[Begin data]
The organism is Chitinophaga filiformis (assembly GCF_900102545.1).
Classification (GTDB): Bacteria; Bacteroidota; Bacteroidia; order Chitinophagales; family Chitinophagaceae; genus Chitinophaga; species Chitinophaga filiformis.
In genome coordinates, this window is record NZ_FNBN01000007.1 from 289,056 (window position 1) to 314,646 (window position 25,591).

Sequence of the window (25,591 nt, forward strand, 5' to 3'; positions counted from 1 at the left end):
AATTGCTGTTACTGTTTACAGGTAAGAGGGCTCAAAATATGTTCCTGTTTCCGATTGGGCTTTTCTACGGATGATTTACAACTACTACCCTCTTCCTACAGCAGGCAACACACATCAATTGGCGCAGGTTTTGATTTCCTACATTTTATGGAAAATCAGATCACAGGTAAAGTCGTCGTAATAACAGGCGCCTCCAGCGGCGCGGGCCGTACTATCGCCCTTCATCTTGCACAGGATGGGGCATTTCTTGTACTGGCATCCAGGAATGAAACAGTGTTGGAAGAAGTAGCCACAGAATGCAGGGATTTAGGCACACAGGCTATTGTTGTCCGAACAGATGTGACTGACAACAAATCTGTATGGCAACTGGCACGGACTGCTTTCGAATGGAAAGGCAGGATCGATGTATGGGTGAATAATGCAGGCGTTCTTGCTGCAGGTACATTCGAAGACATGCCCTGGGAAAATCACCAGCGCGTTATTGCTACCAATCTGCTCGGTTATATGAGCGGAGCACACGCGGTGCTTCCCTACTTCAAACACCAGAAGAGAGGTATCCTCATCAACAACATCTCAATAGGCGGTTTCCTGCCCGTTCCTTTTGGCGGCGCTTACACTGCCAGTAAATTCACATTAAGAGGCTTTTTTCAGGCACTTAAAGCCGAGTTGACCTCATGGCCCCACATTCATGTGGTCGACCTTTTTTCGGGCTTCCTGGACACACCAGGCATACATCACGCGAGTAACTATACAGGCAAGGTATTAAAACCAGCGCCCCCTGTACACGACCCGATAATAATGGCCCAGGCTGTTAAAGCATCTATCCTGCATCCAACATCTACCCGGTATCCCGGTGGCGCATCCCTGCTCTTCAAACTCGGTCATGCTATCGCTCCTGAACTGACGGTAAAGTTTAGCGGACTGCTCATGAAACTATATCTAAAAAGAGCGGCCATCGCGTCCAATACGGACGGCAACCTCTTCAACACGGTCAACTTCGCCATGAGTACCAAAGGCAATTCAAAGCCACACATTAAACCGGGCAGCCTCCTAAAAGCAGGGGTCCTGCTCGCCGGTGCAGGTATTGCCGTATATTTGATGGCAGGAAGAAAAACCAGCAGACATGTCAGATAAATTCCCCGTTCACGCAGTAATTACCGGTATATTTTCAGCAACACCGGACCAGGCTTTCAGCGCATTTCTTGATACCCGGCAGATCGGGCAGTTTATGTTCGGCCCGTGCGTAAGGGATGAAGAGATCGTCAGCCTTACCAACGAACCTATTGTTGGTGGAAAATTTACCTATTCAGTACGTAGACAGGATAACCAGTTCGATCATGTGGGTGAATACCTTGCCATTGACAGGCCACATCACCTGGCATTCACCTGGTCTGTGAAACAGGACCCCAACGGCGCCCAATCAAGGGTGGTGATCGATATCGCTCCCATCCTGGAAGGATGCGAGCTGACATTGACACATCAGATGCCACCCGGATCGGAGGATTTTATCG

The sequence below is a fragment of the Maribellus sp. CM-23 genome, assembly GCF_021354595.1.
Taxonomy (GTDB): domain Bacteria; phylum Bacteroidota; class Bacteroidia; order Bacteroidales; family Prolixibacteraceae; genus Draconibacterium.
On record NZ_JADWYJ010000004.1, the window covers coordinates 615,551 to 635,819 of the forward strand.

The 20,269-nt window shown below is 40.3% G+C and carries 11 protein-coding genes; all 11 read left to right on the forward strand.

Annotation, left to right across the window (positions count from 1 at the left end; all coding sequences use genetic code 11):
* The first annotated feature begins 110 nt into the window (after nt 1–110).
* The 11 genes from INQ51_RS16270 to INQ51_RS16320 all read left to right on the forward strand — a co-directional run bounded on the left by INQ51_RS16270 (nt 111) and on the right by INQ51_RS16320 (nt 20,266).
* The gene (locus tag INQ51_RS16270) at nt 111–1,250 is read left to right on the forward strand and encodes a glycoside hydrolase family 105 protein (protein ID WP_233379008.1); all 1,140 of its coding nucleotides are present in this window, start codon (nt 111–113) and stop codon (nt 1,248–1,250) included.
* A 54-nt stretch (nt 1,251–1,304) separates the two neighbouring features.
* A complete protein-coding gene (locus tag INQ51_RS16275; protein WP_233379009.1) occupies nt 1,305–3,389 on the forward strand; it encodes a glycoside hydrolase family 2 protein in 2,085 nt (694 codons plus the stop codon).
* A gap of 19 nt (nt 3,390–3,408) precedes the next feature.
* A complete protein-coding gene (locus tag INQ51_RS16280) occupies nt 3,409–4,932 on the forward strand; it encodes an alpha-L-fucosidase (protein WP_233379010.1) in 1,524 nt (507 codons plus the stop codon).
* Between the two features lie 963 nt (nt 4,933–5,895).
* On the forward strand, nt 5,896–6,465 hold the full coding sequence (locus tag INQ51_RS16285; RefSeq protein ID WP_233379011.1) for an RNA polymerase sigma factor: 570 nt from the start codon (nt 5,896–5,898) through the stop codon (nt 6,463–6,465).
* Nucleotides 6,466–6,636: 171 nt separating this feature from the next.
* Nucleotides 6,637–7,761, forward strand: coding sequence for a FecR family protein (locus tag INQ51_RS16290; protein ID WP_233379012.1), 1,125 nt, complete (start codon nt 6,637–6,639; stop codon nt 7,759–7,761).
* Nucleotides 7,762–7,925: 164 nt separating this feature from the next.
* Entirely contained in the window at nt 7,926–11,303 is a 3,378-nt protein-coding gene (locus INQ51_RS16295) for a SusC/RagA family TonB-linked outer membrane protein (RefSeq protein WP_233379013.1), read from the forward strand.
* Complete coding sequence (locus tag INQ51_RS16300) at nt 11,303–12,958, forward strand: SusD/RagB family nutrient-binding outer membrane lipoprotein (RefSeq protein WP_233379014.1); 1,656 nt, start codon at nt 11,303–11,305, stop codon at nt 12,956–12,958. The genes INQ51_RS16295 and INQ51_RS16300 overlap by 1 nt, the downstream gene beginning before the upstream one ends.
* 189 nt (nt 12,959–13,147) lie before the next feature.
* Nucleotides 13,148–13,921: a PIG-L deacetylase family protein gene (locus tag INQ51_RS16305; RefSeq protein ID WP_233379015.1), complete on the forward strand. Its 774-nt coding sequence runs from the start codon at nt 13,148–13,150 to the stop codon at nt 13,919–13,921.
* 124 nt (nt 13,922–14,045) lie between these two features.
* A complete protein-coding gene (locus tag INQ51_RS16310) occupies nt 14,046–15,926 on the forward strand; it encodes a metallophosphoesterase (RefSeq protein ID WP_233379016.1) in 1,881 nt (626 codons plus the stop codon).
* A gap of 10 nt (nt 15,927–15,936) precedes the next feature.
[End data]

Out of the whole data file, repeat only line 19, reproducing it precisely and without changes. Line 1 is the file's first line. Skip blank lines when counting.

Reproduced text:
* On the forward strand, nt 5,896–6,465 hold the full coding sequence (locus tag INQ51_RS16285; RefSeq protein ID WP_233379011.1) for an RNA polymerase sigma factor: 570 nt from the start codon (nt 5,896–5,898) through the stop codon (nt 6,463–6,465).